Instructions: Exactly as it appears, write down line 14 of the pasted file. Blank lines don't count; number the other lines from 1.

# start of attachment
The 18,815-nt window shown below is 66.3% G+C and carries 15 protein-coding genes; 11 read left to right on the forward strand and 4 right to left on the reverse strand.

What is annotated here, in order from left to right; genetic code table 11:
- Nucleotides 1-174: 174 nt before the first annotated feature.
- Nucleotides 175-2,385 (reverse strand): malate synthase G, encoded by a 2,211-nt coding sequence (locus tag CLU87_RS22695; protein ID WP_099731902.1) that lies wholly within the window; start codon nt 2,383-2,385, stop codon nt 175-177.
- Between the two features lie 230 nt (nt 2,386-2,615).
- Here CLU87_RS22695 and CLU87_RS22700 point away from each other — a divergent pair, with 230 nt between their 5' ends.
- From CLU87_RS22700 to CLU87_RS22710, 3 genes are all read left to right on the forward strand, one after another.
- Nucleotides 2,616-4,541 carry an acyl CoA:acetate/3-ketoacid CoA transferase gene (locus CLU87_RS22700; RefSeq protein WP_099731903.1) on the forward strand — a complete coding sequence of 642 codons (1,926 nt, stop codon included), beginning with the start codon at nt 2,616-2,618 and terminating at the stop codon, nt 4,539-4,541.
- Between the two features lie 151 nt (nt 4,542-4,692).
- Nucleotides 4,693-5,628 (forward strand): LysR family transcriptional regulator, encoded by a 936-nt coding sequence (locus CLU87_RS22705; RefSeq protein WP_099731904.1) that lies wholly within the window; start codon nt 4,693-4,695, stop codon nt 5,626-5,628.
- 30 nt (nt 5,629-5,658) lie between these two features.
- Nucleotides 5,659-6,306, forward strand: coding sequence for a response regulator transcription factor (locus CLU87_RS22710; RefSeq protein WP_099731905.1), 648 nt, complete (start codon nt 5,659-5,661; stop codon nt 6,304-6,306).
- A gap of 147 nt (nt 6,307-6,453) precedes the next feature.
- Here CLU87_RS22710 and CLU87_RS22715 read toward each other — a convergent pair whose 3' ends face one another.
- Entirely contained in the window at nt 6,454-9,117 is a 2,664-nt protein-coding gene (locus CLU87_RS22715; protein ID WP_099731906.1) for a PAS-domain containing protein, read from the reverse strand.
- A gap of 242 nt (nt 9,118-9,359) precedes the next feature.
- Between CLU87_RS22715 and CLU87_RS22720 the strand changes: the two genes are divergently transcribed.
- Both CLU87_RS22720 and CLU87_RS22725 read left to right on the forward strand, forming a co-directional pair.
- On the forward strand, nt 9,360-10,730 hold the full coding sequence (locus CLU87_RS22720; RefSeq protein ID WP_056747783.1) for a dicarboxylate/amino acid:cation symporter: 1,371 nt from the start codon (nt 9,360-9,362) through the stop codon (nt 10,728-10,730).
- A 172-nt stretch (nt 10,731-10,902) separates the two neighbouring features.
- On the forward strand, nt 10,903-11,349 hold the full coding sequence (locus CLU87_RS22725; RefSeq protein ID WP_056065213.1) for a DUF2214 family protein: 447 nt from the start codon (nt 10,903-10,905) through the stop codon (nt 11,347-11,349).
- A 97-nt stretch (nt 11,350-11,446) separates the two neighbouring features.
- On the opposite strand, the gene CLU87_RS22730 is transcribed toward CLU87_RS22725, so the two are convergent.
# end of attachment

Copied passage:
- Here CLU87_RS22710 and CLU87_RS22715 read toward each other — a convergent pair whose 3' ends face one another.